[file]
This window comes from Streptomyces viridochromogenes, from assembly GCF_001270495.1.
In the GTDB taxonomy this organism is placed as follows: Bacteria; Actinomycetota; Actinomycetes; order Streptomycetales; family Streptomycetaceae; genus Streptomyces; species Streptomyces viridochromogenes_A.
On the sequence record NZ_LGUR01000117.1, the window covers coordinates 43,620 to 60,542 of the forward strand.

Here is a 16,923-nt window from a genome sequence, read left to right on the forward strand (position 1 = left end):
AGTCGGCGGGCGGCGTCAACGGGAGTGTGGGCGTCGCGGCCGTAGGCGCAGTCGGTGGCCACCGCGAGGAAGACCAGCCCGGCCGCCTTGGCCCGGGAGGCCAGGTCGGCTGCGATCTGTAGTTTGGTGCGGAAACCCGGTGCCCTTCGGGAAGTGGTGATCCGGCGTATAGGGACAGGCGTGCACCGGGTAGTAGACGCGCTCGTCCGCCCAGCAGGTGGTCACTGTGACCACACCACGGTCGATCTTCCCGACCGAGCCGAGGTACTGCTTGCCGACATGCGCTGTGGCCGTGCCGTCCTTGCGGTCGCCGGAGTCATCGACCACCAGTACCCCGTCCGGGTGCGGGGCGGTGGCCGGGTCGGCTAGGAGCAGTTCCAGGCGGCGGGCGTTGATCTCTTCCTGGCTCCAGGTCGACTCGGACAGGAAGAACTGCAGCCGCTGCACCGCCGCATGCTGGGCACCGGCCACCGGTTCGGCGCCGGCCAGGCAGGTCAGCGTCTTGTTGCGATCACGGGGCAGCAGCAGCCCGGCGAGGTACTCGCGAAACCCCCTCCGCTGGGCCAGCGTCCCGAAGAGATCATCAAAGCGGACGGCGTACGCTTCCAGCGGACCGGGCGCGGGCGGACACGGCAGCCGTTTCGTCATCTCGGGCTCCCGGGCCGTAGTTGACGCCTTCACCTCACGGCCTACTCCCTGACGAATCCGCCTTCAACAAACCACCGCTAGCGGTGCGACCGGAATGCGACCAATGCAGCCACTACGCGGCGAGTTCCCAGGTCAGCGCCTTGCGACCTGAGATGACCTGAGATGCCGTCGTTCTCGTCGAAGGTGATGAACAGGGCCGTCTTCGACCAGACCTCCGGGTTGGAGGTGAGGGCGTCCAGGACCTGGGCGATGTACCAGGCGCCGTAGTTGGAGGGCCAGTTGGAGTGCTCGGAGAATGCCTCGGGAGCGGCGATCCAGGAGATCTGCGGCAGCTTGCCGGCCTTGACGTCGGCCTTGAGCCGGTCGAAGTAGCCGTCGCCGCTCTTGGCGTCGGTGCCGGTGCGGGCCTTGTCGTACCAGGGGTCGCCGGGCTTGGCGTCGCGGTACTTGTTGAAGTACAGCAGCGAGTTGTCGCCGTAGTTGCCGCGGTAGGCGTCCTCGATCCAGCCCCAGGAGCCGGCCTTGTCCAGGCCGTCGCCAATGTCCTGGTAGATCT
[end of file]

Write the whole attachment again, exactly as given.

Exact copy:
This window comes from Streptomyces viridochromogenes, from assembly GCF_001270495.1.
In the GTDB taxonomy this organism is placed as follows: Bacteria; Actinomycetota; Actinomycetes; order Streptomycetales; family Streptomycetaceae; genus Streptomyces; species Streptomyces viridochromogenes_A.
On the sequence record NZ_LGUR01000117.1, the window covers coordinates 43,620 to 60,542 of the forward strand.

Here is a 16,923-nt window from a genome sequence, read left to right on the forward strand (position 1 = left end):
AGTCGGCGGGCGGCGTCAACGGGAGTGTGGGCGTCGCGGCCGTAGGCGCAGTCGGTGGCCACCGCGAGGAAGACCAGCCCGGCCGCCTTGGCCCGGGAGGCCAGGTCGGCTGCGATCTGTAGTTTGGTGCGGAAACCCGGTGCCCTTCGGGAAGTGGTGATCCGGCGTATAGGGACAGGCGTGCACCGGGTAGTAGACGCGCTCGTCCGCCCAGCAGGTGGTCACTGTGACCACACCACGGTCGATCTTCCCGACCGAGCCGAGGTACTGCTTGCCGACATGCGCTGTGGCCGTGCCGTCCTTGCGGTCGCCGGAGTCATCGACCACCAGTACCCCGTCCGGGTGCGGGGCGGTGGCCGGGTCGGCTAGGAGCAGTTCCAGGCGGCGGGCGTTGATCTCTTCCTGGCTCCAGGTCGACTCGGACAGGAAGAACTGCAGCCGCTGCACCGCCGCATGCTGGGCACCGGCCACCGGTTCGGCGCCGGCCAGGCAGGTCAGCGTCTTGTTGCGATCACGGGGCAGCAGCAGCCCGGCGAGGTACTCGCGAAACCCCCTCCGCTGGGCCAGCGTCCCGAAGAGATCATCAAAGCGGACGGCGTACGCTTCCAGCGGACCGGGCGCGGGCGGACACGGCAGCCGTTTCGTCATCTCGGGCTCCCGGGCCGTAGTTGACGCCTTCACCTCACGGCCTACTCCCTGACGAATCCGCCTTCAACAAACCACCGCTAGCGGTGCGACCGGAATGCGACCAATGCAGCCACTACGCGGCGAGTTCCCAGGTCAGCGCCTTGCGACCTGAGATGACCTGAGATGCCGTCGTTCTCGTCGAAGGTGATGAACAGGGCCGTCTTCGACCAGACCTCCGGGTTGGAGGTGAGGGCGTCCAGGACCTGGGCGATGTACCAGGCGCCGTAGTTGGAGGGCCAGTTGGAGTGCTCGGAGAATGCCTCGGGAGCGGCGATCCAGGAGATCTGCGGCAGCTTGCCGGCCTTGACGTCGGCCTTGAGCCGGTCGAAGTAGCCGTCGCCGCTCTTGGCGTCGGTGCCGGTGCGGGCCTTGTCGTACCAGGGGTCGCCGGGCTTGGCGTCGCGGTACTTGTTGAAGTACAGCAGCGAGTTGTCGCCGTAGTTGCCGCGGTAGGCGTCCTCGATCCAGCCCCAGGAGCCGGCCTTGTCCAGGCCGTCGCCAATGTCCTGGTAGATCT